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ATHA Podcast: Michaël Neuman about "Saving Lives and Staying Alive"

Michaël Neuman

Director of studies at Crash / Médecins sans Frontières, Michaël Neuman graduated in Contemporary History and International Relations (University Paris-I). He joined Médecins sans Frontières in 1999 and has worked both on the ground (Balkans, Sudan, Caucasus, West Africa) and in headquarters (New York, Paris as deputy director responsible for programmes). He has also carried out research on issues of immigration and geopolitics. He is co-editor of "Humanitarian negotiations Revealed, the MSF experience" (London: Hurst and Co, 2011). He is also the co-editor of "Saving lives and staying alive. Humanitarian Security in the Age of Risk Management" (London: Hurst and Co, 2016).


In this Practitioner Profile, ATHA is joined by Michaël Neuman, the director of studies at Médecins Sans Frontières (MSF), Centre de réflexion sur l'action et les savoirs humanitaires (MSF-Crash). MSF-Crash conducts and directs studies and analysis of MSF actions with the purpose of inspiring debate and critical reflection on field practices and public positions. Michaël joined MSF in 1999, alternating between missions in the field (the Balkans, the Caucasus and West Africa) and positions at MSF headquarters (in New York and Paris as deputy program manager). His work has also addressed political analysis and issues of immigration and geopolitics.

In a new book published by MSF entitled, "Saving Lives and Staying Alive: Humanitarian Security in the Age of Risk Management," Michaël and his colleague Fabrice Weissman analyze some of the drivers of professionalization in the context of humanitarian security and its subsequent impact on humanitarian practices through a collection of MSF case studies.


Below is an excerpt of our conversation:

Q: I wanted to dive right into some of the more recent news concerning the protection of aid workers in the field. On May 3, which at the time of this recording is just yesterday, the international president of MSF, Dr. Joanne Liu testified before the UN Security Council stating that attacks not only on medical clinics, but also on schools, places of worship, and markets had become rather chillingly routine and that medical facilities on the frontlines in a number of places like Afghanistan, South Sudan, Yemen and Ukraine are "routinely bombed, raided, looted or burned to the ground." Dr. Liu referred to this current state of affairs as a "deadly impasse." I wondered if you wouldn't mind sharing with us some of your initial thoughts on her testimony?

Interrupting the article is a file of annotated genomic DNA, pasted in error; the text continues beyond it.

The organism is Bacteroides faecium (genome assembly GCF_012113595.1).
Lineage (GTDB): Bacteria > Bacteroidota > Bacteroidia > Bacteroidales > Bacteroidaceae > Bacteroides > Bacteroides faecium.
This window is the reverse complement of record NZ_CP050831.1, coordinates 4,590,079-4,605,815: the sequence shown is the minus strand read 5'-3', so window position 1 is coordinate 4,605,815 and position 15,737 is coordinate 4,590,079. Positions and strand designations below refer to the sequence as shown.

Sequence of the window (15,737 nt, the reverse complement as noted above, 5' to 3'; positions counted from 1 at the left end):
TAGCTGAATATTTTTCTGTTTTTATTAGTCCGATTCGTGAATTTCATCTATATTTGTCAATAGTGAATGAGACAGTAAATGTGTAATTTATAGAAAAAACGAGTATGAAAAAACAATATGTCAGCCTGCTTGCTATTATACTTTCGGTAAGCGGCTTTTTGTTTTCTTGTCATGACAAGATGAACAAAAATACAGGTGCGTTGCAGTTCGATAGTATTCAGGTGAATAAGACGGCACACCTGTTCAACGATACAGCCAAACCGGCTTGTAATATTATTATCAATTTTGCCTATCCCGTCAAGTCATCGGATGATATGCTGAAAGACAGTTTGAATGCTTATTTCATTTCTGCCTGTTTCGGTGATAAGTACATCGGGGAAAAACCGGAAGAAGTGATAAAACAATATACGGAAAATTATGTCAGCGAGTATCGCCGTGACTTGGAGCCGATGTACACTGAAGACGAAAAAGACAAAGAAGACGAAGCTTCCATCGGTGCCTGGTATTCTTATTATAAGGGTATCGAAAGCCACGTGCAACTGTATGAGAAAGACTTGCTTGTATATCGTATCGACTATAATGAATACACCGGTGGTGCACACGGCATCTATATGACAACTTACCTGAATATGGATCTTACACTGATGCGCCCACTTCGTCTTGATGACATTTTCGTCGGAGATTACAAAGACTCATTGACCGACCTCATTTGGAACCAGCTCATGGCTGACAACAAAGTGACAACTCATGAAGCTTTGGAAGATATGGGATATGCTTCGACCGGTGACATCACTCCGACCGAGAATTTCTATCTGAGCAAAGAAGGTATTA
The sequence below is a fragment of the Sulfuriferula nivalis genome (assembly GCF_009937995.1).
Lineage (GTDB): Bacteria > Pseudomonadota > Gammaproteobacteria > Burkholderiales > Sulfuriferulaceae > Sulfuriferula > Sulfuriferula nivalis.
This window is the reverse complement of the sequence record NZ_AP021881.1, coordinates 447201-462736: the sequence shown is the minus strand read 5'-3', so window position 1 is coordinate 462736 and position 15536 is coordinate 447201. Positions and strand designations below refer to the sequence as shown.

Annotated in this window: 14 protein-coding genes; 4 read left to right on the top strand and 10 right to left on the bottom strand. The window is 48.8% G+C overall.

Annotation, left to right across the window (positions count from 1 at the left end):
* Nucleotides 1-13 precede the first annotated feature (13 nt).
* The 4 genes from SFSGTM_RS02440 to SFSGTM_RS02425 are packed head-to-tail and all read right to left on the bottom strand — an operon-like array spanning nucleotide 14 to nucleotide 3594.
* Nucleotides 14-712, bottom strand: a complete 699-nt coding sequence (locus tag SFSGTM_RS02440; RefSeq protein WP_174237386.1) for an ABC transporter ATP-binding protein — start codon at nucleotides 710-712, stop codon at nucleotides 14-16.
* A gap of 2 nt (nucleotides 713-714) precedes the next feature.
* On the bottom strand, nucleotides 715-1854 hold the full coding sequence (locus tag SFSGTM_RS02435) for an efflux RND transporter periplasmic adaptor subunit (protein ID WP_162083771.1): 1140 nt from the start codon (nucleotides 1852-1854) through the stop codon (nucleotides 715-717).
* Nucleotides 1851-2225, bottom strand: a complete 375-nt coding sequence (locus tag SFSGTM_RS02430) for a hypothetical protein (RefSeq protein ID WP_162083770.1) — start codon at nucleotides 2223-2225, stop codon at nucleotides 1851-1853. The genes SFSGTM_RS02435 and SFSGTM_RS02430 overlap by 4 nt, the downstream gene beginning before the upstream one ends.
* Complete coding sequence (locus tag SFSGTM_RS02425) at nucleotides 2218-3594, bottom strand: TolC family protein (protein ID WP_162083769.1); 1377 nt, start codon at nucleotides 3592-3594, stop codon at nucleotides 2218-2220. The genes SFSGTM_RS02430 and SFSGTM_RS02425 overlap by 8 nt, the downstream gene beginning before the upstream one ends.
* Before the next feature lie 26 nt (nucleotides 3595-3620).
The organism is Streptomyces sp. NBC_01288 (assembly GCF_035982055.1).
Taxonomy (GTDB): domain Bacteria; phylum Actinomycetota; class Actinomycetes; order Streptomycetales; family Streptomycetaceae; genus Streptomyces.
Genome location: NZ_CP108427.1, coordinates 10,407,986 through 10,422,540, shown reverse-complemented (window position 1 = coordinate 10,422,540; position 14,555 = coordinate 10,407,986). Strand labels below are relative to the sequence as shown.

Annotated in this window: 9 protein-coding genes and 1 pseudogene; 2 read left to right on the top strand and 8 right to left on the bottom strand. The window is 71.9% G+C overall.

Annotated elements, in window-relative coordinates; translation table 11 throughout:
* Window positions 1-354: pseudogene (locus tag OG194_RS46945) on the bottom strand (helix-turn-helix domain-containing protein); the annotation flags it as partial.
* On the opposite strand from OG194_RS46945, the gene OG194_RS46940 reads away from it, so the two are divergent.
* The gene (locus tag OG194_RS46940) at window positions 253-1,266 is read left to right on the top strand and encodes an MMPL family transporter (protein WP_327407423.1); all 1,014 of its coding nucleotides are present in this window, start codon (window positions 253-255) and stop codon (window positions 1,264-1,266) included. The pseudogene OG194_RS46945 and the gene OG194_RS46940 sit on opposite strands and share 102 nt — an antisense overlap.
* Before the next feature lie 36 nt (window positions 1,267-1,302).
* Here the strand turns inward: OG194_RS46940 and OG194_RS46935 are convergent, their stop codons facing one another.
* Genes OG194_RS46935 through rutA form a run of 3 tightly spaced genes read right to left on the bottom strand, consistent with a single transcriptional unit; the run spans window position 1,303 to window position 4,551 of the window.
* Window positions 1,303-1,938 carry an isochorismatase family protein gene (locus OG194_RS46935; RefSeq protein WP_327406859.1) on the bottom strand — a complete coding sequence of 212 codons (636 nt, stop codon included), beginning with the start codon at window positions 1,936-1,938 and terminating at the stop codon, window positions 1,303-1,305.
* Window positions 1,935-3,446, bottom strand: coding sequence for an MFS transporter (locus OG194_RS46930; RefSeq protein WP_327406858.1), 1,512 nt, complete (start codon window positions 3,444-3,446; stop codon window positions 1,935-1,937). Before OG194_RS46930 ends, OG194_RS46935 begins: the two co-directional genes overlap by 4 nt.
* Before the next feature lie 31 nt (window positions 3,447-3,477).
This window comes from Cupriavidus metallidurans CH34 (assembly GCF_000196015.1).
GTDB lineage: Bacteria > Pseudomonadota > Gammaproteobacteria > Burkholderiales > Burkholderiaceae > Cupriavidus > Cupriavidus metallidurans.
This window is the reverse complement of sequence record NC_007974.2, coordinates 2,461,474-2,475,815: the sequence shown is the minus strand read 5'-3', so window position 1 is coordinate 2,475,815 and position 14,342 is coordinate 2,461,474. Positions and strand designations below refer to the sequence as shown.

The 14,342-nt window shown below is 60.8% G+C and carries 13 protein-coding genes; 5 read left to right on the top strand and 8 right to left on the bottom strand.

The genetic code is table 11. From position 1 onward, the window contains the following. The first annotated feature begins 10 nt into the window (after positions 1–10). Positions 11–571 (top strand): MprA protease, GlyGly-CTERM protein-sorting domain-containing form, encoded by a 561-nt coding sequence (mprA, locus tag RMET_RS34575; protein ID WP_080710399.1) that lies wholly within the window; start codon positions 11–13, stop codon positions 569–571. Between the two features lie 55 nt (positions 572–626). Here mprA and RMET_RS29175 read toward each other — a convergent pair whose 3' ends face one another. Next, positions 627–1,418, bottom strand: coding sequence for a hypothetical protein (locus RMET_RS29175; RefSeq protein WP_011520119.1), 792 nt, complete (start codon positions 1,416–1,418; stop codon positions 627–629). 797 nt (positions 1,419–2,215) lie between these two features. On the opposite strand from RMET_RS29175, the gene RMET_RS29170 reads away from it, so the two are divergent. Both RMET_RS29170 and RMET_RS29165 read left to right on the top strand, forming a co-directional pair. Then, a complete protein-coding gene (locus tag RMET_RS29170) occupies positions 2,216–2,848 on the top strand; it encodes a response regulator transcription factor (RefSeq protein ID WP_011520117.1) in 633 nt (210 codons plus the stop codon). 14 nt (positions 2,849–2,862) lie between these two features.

A: I think there's no doubt we've been facing... a lot of those attacks, in places such as Syria and Yemen, for instance, with the very shocking evidence of the Kunduz hospital being bombed last October. One of my reservations on those campaigns such as the "Not a Target" campaign that was initiated recently by MSF or the "Health Care in Danger" campaign by the Red Cross, or the "Protect Aid Workers" campaign by ACF, is that they might divert us from analysis of the context in which these attacks happen. What were these organizations doing at the times they were there? What was the state of their relationship with the different stakeholders? The role of humanitarian organizations is to act in war situations, so we make decisions that expose our staff and personnel. We have a responsibility to reflect on the circumstances in which incidents occur, going beyond just pure denunciation of the perpetrators. And I believe that whole dynamic of denunciation might come at the expense of thoroughly reviewing the incidents themselves.